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by INLANDER & r & & r & & lt;span class= & quot;dropcap & quot; & T & lt;/span & he easy tack to take with LINDSEY BUCKINGHAM is to rhapsodize about how, decades ago, his guitar brilliance brought him to the attention of two dudes named Fleetwood and McVie, and how that, his fierce monogamy and, later, rigorous partner swapping, led to one of the greatest pop albums of all time.





We could do that, or we could just pop in Rumours and let its majesty wash over us.





Let's do that; it leaves more room to talk about Buckingham's solo career that, while hardly thriving by Fleetwood Mac standards, is intensely interesting. His latest, Under the Skin, is just fingerpicked guitar and his plaintive voice showcasing how intensely uneasy and fraught he is after all these years. The production is spare, though his voice is wrapped in a half-dozen layers of echo, making the whole thing feel alternately gauzy and trippy. A study in the power of an effect and the continued effectiveness of an artist.


-- LUKE BAUMGARTEN





Lindsey Buckingham at the Big Easy on Saturday, June 23 at 8 pm. $40. Visit ticketswest.com or call 325-SEAT.





& lt;span class= & quot;dropcap & quot; & T & lt;/span & here are times in the life of a scene when bands come along and refresh it. Now is one of those times. SLOW DANCE FAST is one such band.





Their instrumental work is made up of soft easy stuff, reminiscent of early Weezer but more sedate, without Rivers Cuomo's voice and with less drum. Composed, then, of the occasional surf lick and silly love ballad. Steve Hilmes' voice is deep in a perpetually sleepy way, very much like The Magnetic Fields' Stephin Merritt. The comparisons stop there though (good thing too, or else they'd be total rip-offs).





They're stranger than either Weezer or the Fields, singing songs about dinosaurs and monsters. Slow Dance Fast, though, isn't a hook-y kid's band or a cryptic everything-I-say-is-a-metaphor-for-life-type band. They're straight-up fun, providing a welcome diversion from pop's well-worn lyrical standards, and they do it in a way that doesn't sound forced. The ingenuity is real and the result is fresh.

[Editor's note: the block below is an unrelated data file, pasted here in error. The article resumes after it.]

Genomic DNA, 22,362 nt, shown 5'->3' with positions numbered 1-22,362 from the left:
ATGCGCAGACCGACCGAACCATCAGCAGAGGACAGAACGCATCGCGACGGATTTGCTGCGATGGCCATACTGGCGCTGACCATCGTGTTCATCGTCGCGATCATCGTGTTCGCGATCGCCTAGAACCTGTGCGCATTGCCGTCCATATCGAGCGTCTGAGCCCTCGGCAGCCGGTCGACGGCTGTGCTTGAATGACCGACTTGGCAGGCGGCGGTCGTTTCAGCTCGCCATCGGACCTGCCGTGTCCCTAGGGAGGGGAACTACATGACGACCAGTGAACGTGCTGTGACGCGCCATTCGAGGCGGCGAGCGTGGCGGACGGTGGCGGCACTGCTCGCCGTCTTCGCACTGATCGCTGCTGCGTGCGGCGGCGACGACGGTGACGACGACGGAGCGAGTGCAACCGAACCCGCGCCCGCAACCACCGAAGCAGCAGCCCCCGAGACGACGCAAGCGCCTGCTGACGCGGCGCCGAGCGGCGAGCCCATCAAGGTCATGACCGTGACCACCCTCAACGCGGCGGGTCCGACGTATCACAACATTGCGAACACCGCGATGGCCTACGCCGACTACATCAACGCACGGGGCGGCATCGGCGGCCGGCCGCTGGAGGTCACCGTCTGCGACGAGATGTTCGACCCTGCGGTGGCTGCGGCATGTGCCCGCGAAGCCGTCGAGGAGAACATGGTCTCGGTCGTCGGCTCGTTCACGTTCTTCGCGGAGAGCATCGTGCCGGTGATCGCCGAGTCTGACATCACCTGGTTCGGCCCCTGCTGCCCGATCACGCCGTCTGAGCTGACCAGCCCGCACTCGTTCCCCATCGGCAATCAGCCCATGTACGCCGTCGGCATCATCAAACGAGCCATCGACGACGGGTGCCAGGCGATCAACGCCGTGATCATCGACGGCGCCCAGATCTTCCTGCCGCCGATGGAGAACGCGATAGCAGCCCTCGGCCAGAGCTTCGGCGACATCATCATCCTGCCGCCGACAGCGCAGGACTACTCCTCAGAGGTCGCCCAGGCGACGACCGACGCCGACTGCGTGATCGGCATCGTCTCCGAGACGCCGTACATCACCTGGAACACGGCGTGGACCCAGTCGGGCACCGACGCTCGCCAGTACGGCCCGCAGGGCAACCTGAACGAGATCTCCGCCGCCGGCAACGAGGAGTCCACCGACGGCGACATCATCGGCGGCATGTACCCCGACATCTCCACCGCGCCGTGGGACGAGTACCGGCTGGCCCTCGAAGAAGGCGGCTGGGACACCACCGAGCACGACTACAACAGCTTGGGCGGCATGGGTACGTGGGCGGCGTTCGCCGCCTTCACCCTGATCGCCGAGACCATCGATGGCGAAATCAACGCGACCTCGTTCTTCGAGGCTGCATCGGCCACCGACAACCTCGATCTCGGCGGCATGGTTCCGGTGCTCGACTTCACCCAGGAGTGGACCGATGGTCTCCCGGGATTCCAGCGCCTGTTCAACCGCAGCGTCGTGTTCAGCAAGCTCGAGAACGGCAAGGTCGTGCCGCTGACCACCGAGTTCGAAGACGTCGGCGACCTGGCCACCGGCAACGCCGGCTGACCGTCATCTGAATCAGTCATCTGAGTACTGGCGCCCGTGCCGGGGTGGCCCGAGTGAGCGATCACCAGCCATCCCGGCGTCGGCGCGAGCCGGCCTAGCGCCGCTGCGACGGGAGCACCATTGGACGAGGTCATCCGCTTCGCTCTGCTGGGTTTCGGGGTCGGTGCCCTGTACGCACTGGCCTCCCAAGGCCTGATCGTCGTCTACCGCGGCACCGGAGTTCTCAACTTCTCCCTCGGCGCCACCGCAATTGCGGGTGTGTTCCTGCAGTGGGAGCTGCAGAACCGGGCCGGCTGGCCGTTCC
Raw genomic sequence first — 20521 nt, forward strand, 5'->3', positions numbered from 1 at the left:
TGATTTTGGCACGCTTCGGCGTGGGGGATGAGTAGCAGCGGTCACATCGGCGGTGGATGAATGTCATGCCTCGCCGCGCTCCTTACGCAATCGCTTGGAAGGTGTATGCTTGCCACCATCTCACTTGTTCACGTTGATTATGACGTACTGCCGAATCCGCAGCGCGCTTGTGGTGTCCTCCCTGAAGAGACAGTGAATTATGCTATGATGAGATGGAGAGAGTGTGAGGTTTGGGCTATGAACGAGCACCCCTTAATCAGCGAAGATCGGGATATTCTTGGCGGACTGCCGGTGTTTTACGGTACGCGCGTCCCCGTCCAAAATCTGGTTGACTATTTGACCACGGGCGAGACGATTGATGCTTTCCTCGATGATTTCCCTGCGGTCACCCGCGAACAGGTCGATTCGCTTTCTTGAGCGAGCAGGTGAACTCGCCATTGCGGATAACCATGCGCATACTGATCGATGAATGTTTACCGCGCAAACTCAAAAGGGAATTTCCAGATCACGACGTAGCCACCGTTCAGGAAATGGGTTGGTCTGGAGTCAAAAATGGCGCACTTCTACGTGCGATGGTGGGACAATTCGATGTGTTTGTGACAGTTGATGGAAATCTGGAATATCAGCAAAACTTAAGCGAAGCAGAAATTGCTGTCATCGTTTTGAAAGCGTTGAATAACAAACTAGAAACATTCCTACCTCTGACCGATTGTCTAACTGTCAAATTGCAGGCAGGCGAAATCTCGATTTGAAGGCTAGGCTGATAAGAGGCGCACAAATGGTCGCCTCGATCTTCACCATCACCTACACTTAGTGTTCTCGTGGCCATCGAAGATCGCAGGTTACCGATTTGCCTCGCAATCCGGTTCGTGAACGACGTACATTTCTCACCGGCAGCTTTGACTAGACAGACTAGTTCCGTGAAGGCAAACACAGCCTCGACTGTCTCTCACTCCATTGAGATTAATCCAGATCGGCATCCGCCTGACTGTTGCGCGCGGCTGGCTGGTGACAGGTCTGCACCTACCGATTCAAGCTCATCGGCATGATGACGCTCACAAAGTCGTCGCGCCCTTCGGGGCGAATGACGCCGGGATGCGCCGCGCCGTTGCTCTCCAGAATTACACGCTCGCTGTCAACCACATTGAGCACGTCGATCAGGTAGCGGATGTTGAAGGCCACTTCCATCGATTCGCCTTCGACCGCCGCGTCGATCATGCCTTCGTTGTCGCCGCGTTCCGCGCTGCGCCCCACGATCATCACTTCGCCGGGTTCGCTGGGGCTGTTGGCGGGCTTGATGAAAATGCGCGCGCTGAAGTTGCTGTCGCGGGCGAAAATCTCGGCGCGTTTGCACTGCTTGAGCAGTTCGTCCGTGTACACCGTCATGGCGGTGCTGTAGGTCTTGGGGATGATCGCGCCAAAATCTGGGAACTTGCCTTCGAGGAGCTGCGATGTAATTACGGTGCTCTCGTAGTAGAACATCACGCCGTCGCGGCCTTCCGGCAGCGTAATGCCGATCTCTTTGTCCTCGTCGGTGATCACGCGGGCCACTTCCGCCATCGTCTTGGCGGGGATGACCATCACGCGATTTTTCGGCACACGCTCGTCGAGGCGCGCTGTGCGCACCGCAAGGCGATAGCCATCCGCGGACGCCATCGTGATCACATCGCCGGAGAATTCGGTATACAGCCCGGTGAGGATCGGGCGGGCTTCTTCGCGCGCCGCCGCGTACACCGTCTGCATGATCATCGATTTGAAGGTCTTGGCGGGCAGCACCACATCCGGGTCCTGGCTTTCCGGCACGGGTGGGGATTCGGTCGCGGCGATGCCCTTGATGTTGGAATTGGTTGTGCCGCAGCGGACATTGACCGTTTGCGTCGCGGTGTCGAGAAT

--RACHEL SIEMENS





Slow Dance Fast with Table Top Joe and Starflight Ambush at Empyrean on Saturday, June 23 at 8 pm. $3. Call 838-9819.





& lt;span class= & quot;dropcap & quot; & T & lt;/span & he evening news at 6 hook on KRISTY KRUGER is that her brother, Lt. Col. Erik Kruger, was killed in Iraq in November. Repeated calls from publicists top lined this, burying her name and art beneath the tragic personal consequence of our national quagmire. It bears mention as the impetus for her current tour of the 50 states ("Since he died for America, I'd like to see the whole thing. I'd like to see what he died for," she says), but misses, we think, the more important story: She's really, really good.





Possessed of a dry, low, unimpressed vocal delivery strikingly reminiscent of Lucinda Williams and engaged in a sly butchery of traditional American song forms (reminiscent of Tom Waits), she's exciting as hell to listen to.





The 50 state tour is a fine (though ultimately quixotic) memorial for a fallen brother. How she eventually renders the tragedy into art, though, will be the real tribute.


--LUKE BAUMGARTEN





Kristy Kruger at Brooklyn Nights on Tuesday, June 26 at 8 pm. Free. Call 835-4177.

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